Oracle outlines plans to take on Amazon in cloud

Oracle executives on Tuesday revealed the results of years’ worth of engineering and development efforts on its IaaS public cloud and announced a new bare metal cloud database service and an international geographic expansion.

Oracle is typically not considered one of the top IaaS public cloud leaders, but the company has hopes of competing in the market by combining its infrastructure services – which focus on its core database services – with a suite of application development and software as a service offerings. At its Cloud World event in New York, company executives laid out their vision of how they will take on competitors such as Amazon Web Services, Microsoft Azure and Salesforce.com.

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InfoWorld Cloud Computing

Japan plans superefficient supercomputer by 2017

Japan plans to build a super-efficient computer that could vault it to the top of the world’s supercomputer rankings by the end of next year.

With a processing capacity of 130 petaflops, the planned computer would outperform the current world leader, China’s Sunway TaihuLight, which delivers 93 petaflops. One petaflop is one million billion floating-point operations per second.

Japan’s National Institute of Advanced Industrial Science and Technology (AIST) isn’t just aiming to build the world’s fastest supercomputers, it also wants to make one of the most efficient. It is aiming for a power consumption of under 3 megawatts — a staggering figure, given that Japan’s current highest entry in the Top500 supercomputer list, Oakforest-PACS, delivers one-tenth the performance (13.6 petaflops) for the same power.

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CIO Cloud Computing

Japan plans superefficient supercomputer by 2017

Japan plans to build a super-efficient computer that could vault it to the top of the world’s supercomputer rankings by the end of next year.

With a processing capacity of 130 petaflops, the planned computer would outperform the current world leader, China’s Sunway TaihuLight, which delivers 93 petaflops. One petaflop is one million billion floating-point operations per second.

Japan’s National Institute of Advanced Industrial Science and Technology (AIST) isn’t just aiming to build the world’s fastest supercomputers, it also wants to make one of the most efficient. It is aiming for a power consumption of under 3 megawatts — a staggering figure, given that Japan’s current highest entry in the Top500 supercomputer list, Oakforest-PACS, delivers one-tenth the performance (13.6 petaflops) for the same power.

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Network World Cloud Computing

Alphabet plans analytics platform to help cities solve traffic problems

Sidewalks Labs, a unit of Alphabet, is teaming up with the U.S. Department of Transportation to build a data and analytics platform that promises to help cities understand where people go and how they get there.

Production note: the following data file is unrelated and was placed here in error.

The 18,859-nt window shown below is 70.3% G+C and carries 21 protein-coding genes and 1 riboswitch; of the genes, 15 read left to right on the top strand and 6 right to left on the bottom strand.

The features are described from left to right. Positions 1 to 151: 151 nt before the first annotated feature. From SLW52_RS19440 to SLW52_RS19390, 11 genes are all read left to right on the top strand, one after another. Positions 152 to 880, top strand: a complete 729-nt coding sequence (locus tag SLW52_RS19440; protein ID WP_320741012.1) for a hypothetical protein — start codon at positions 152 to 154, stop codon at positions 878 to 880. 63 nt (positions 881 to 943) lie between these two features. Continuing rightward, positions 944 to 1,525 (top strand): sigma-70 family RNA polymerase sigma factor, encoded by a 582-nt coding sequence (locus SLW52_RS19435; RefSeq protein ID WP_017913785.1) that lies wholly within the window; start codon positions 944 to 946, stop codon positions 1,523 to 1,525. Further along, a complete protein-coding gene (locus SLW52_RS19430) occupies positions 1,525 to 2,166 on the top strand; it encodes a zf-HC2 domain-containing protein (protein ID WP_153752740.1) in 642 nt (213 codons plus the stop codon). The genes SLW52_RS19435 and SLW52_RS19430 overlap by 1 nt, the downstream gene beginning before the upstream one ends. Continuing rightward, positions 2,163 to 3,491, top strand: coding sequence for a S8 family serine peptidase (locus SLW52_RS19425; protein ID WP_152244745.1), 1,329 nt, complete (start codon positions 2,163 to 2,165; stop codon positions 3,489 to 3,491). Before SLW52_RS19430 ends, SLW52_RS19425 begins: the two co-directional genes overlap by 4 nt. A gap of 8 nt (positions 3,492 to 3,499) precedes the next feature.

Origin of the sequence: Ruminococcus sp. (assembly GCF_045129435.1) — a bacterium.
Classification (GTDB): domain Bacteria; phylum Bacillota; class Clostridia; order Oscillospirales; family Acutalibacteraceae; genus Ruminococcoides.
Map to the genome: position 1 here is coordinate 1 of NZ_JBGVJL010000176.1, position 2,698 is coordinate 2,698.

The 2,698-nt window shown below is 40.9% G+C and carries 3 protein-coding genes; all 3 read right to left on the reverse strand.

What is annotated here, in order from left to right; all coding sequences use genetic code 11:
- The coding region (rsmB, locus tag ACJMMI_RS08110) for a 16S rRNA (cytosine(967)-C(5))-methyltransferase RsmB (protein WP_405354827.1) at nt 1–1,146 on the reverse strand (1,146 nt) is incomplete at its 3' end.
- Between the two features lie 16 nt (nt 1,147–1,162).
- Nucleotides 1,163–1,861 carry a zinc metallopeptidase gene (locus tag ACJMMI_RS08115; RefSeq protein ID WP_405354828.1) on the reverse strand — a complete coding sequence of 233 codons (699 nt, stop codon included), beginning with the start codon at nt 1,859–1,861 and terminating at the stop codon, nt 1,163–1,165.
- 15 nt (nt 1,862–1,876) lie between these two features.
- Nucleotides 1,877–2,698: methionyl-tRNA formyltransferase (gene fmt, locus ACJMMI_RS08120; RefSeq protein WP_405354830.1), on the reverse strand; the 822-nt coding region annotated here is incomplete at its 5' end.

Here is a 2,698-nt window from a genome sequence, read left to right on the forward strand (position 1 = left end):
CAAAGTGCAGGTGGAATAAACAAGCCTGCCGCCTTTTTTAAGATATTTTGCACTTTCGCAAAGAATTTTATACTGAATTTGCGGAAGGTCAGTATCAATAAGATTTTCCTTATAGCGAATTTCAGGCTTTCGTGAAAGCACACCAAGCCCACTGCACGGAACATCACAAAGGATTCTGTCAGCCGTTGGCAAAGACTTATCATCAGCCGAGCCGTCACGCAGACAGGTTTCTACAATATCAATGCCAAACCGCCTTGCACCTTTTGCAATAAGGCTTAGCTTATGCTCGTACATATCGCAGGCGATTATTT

The goal is to help better design transportation infrastructure to suit a city’s needs.

The platform, called Flow, will rely on one of Alphabet’s core strengths: collecting, analyzing and visualizing vast amounts of data.

The system will help cities identify congestion and areas that are underserved by public transportation, enabling planners to come up with a better citywide plan that uses current and new forms of transportation, like ridesharing, Sidewalk says. That’s getting more important as commute times and distances grow longer.

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Network World Cloud Computing

ZeroStack hatches plans for no-hassle, cloud-managed OpenStack

If there’s one part of the OpenStack market that never stops yielding enterprising newcomers, it’s the market for solutions to simplify OpenStack implementations. Not only could OpenStack still use help there, but such an approach nearly guarantees a revenue stream.

Newest to this table is ZeroStack, a freshly decloaked startup from VMware and AMD alumni, with a novel approach to OpenStack management for smaller and midtier outfits.

Your OpenStack is their business

ZeroStack’s idea is a mixture of an on-premises 2U appliance and a cloud-based SaaS portal. The appliance, a mixture of infrastructure and controller, is installed in the customer’s data center, and administration is done through ZeroStack’s cloud portal. Changes to the software are pushed out automatically to appliances from the cloud, and ZeroStack claims it can bring an existing OpenStack installation up to the latest revision of the product within two months of release.

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InfoWorld Cloud Computing